"The U.S. Department of Commerce's decision on punitive countervailing and anti-dumping duties against Canada's softwood lumber producers is unfair, unwarranted and deeply troubling", Foreign Affairs Minister Chrystia Freeland and Natural Resources Minister Jim Carr said in a joint statement published on the Vancouver Sun news website.
The anti-dumping and countervailing duties that were announced earlier this year were preliminary rates.
Commerce Secretary Wilbur Ross said in a statement that the United States remains committed to "free, fair and reciprocal trade with Canada", and that the decision is based on "a full and unbiased review of the facts in an open and transparent process".
"The U.S. continues to attack its closest friend, neighbour and ally while domestically the U.S. lumber coalition continues to put the interest of its members ahead of what is good for the American economy and American consumers", Bruce Ralston, minister of Jobs, Trade and Technology, said in a press release. "This decision is based on a full and unbiased review of the facts in an open and transparent process that defends American workers and businesses from unfair trade practises".
Commerce Department also determined that Canada is providing unfair subsidies to its producers of softwood lumber at rates from 3.34 percent to 18.19 percent and it has asked USA customs and border protection agency to collect cash deposits from importers based on these rates.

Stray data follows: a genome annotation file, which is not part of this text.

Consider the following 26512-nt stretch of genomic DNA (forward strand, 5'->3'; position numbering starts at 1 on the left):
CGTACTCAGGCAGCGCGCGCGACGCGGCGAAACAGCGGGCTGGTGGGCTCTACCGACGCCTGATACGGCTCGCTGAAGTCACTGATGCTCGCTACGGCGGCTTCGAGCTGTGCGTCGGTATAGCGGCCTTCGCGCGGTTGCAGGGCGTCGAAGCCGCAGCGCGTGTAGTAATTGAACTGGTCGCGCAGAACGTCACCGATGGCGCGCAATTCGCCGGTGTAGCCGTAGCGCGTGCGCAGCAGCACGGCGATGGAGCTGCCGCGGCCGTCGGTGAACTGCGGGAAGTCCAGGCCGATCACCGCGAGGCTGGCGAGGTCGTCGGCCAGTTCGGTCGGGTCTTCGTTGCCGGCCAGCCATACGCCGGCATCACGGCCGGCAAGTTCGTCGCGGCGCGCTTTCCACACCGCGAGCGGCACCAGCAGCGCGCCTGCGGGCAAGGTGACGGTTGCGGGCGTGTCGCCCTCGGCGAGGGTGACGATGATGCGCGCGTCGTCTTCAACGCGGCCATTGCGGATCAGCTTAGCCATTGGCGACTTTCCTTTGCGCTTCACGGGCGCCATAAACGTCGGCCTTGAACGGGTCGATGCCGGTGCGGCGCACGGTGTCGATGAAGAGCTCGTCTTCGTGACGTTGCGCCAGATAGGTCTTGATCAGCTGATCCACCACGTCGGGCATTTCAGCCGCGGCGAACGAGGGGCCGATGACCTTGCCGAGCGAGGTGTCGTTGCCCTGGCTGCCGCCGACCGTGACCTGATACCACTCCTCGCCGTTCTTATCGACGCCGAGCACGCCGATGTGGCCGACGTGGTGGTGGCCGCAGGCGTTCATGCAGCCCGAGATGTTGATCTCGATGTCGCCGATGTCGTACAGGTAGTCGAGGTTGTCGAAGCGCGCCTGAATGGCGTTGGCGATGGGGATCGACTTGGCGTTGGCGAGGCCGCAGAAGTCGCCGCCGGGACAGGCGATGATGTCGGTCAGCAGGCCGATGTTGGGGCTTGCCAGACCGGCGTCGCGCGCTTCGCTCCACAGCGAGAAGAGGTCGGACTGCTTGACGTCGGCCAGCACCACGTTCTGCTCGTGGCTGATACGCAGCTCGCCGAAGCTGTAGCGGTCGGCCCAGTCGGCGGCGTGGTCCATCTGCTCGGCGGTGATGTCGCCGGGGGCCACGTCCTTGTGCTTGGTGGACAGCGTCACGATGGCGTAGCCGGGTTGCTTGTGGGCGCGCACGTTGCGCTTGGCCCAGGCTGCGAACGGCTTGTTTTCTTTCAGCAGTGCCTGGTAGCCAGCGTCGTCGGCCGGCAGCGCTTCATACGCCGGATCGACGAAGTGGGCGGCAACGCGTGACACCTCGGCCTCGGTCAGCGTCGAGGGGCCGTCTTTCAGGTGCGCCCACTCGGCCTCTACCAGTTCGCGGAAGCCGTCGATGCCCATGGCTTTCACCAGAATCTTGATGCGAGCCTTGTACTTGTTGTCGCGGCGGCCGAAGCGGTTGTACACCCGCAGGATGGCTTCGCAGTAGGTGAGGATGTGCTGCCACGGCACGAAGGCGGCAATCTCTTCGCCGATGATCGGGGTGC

The Commerce Department's determination must still be approved by the U.S. International Trade Commission, which is scheduled to make its final determinations around December 18, 2017. Canadian unions and lumber companies fear the issue will eventually cause layoffs.
The disagreement centers on the fees paid by Canadian lumber mills for timber cut largely from government-owned land.More news: Alabama kidnapping victim escapes trunk
The rate for Montreal-based Resolute Forest Products rises marginally to 17.9 per cent from 17.41 per cent and J.D. Irving's rate inches up to 9.92 per cent from 9.89 per cent.
"We are pleased the U.S. government is enforcing our trade laws so that the U.S. lumber industry can compete on a level playing field", U.S. Lumber Coalition co-chair Jason Brochu said in an emailed statement.
About half of Canada's softwood lumber exports to the United States originate from British Columbia, and the United States is B.C.'s largest market for softwood lumber products. The tariffs will take full effect at the border if a USA trade body confirms that the Canadian practices injured the US industry, a decision expected later this month. Canfor rose 0.9 percent to settle at C$25.87, the highest since July 2015, while West Fraser rose 1.9 percent.
Granger MacDonald, chairman of the National Association of Home Builders, said the softwood tariffs come as home builders and homeowners are rebuilding in the aftermath of hurricanes and California wildfire.
The lumber is primarily used in the housing industry.
That ruling also included Newfoundland and Labrador and Prince Edward Island lumber producers. However, it has now said that despite efforts by the USA and Canada, and their respective softwood lumber industries, the parties were unable to reach a mutually acceptable settlement.